As mentioned earlier, rising timber prices, caused by timber scarcity, lead to forest plantation development. Thus, timber prices are the primary factor that influences forest plantation development. Holding everything else constant, whenever a country or a region experiences a long period of rising timber prices, forest plantations would develop quickly.
Tree planting also requires land, labor, and capital. The cost of these production factors thus influence forest plantation development. Further, high timber prices, high land costs, and high labor costs force innovation in tree-growing technologies in conventional silvicultural treatments and biotechnologies. A recent report shows that the growth rate of pine plantations in Alabama, a southern state in the US increased about 25% in a decade (from 8.20% in the period from 1982 to 1990, to 10.17% in the period of 1990-2000). This increase in growth rate is attributed to advancement in tree-growing technologies as well as an increase in management intensity.
Government policies influence forest plantation developments as well. Taxes on land and forest-related income, cash subsidies to plant trees, regulations on land use and labor, and free education and extension services to forest farmers all have an impact, positively or negatively, on tree planting. In general, the primary motivation for the private sector to plant trees is to generate financial (or other)
benefits from their investment. In some cases, government policies (positive or pervasive incentives in taxes, subsidies) provide or take away a significant proportion of the financial benefits from forest plantation development. Where governments own land, they could conduct afforestation and reforestation activities directly, for purely financial reasons or for social and environmental benefits or both.
The US South is perhaps an important region in timber supply as it produces some 18% of the world's industrial round wood with just 2% of the world's forestlands and 2% of the world's forest inventory. Some 90% of forest lands in the southern US are owned by nonin-dustrial private and industrial owners, and timber markets are competitive. A study of tree planting showed that tree planting by both forest industry and nonindustrial private landowners was positively related to the availability (measured as previous-year harvest) and the price of land. Planting by forest industry and nonindustrial private landowners was responsive to market signals, positively to softwood pulpwood prices and negatively to planting costs and interest rates. Finally, government subsidy programs, which increase the total plantation area, might have substitution effects on nonindustrial private tree planting. The federal income tax break for reforestation expenses promoted reforestation in the southern US.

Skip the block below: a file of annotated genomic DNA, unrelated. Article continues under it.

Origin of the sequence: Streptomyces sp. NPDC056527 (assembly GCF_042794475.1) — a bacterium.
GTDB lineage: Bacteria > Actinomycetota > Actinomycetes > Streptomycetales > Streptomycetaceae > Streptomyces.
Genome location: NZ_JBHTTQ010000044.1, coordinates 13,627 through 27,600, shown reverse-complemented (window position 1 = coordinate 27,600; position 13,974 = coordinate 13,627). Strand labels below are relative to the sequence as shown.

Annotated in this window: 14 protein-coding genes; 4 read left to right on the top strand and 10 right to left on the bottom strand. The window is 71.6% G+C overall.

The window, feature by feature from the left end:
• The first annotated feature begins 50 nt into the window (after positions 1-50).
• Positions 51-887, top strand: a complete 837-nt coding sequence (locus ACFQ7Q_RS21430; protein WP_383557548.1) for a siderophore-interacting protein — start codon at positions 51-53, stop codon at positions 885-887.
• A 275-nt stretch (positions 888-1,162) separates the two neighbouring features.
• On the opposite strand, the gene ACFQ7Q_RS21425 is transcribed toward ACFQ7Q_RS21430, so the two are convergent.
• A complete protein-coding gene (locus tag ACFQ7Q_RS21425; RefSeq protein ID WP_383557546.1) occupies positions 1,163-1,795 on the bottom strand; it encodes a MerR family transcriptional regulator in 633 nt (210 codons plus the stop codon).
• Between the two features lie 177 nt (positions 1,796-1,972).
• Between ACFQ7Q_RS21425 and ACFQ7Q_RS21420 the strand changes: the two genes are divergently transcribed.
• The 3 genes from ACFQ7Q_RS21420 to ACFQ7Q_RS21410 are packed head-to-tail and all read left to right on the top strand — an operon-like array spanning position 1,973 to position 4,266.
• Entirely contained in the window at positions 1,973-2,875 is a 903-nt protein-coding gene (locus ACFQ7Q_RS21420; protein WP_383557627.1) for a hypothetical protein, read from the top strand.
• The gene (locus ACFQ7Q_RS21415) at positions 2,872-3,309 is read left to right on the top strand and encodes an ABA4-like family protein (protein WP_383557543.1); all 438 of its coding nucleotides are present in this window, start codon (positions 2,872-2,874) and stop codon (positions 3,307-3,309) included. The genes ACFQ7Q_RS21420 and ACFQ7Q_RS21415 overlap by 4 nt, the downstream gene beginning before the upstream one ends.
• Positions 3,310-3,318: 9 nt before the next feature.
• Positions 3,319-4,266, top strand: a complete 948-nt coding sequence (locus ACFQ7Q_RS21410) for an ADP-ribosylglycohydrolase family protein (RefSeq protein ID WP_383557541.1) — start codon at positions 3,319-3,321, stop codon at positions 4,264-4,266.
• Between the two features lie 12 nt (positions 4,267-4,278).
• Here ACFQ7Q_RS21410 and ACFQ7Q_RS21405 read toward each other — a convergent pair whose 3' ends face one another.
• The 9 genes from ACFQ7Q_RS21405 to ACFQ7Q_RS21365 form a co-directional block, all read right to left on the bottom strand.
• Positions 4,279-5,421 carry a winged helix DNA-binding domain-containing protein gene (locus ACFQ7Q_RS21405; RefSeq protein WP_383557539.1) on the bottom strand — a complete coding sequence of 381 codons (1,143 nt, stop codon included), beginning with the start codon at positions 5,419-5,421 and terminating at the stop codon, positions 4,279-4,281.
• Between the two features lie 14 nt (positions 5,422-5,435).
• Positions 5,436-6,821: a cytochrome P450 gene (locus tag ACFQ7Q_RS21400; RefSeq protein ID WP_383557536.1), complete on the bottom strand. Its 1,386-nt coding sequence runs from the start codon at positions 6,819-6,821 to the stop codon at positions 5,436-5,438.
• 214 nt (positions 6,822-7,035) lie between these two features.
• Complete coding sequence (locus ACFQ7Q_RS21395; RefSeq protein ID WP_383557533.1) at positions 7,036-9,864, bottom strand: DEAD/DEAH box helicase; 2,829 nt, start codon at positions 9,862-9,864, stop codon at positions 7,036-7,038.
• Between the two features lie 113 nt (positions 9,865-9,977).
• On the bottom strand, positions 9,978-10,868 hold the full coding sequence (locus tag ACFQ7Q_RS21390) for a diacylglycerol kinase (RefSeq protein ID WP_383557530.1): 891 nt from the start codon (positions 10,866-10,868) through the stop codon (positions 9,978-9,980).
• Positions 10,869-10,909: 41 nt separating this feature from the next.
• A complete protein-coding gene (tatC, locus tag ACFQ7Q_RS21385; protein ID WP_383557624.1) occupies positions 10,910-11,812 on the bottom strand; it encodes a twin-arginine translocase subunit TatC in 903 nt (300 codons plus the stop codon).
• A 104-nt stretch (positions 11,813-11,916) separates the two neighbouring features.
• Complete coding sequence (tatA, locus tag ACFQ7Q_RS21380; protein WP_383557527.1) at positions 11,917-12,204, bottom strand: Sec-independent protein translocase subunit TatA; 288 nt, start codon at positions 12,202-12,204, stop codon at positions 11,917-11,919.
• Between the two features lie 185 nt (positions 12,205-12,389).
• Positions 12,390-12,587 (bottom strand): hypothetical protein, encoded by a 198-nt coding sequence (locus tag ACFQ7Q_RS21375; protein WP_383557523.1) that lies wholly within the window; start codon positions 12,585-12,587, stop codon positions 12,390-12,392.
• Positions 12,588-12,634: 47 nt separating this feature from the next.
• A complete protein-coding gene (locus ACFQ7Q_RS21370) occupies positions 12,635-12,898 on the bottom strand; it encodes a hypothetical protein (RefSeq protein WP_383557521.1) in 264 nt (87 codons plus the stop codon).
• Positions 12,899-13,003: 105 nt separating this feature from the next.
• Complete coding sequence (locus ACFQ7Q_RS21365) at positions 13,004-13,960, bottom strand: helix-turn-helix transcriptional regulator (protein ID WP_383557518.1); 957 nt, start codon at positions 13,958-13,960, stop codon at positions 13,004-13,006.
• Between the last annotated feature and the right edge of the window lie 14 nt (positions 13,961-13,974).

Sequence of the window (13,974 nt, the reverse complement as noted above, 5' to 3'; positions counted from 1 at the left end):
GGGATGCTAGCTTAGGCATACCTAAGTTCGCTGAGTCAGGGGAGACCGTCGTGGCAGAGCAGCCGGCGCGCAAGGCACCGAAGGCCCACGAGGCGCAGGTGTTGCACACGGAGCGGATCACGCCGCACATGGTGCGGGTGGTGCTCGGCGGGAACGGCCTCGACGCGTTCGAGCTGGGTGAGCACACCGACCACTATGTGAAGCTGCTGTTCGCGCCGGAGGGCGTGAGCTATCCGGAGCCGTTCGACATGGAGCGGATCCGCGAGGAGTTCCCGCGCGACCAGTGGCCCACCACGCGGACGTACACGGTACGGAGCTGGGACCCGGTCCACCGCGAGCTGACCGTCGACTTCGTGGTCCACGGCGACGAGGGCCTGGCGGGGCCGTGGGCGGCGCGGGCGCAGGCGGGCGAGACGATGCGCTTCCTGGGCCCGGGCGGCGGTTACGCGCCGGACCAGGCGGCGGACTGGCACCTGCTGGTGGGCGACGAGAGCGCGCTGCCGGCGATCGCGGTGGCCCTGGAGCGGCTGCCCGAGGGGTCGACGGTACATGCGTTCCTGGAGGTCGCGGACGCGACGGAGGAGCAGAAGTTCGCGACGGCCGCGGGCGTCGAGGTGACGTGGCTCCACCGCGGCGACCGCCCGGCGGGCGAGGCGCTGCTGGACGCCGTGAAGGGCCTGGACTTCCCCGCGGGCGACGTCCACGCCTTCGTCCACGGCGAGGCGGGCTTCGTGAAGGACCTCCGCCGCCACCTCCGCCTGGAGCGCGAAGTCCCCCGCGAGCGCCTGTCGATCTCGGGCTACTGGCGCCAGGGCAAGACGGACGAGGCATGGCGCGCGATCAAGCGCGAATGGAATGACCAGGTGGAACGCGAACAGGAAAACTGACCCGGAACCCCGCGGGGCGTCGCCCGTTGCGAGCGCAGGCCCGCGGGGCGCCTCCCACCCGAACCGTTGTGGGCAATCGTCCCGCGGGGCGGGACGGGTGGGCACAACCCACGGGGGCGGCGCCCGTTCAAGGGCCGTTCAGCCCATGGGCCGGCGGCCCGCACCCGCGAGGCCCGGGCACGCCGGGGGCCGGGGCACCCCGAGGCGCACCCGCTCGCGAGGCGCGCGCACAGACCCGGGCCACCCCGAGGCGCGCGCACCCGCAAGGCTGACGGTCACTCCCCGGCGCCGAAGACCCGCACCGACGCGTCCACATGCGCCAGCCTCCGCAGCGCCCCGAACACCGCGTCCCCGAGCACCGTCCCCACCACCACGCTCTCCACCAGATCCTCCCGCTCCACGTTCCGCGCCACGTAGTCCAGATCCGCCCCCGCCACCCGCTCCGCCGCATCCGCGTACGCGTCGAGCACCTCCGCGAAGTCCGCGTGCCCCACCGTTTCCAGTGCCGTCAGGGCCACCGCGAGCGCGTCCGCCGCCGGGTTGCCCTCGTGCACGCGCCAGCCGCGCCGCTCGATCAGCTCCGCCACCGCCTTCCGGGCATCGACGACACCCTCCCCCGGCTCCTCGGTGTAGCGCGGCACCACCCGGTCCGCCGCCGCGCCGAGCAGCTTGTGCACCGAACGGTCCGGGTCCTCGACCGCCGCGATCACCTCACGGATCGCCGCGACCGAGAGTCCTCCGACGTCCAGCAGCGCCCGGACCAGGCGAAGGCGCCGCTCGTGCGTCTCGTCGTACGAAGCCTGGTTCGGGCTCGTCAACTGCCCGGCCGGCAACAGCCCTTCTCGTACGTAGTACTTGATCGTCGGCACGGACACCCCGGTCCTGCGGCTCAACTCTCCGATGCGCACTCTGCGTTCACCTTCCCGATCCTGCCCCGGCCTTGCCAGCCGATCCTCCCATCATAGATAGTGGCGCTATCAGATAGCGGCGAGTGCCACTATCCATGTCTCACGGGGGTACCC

Since forests often have a long production cycle, perhaps the most important government policy in promoting forest plantation development is to provide long-term and secure property rights (private property or land tenure) to private landowners or forest farmers. Many theoretical and empirical studies substantiate that long-term and secure property rights promote tree planting activities in both developed and developing countries. For example, in British Columbia, Canada tree planting was done more often and more promptly following harvest when forest property rights were secure. In Ghana, reforestation was significantly influenced by the form of forest tenure, and more intensive resource management was fostered by more secure forms of tenure.
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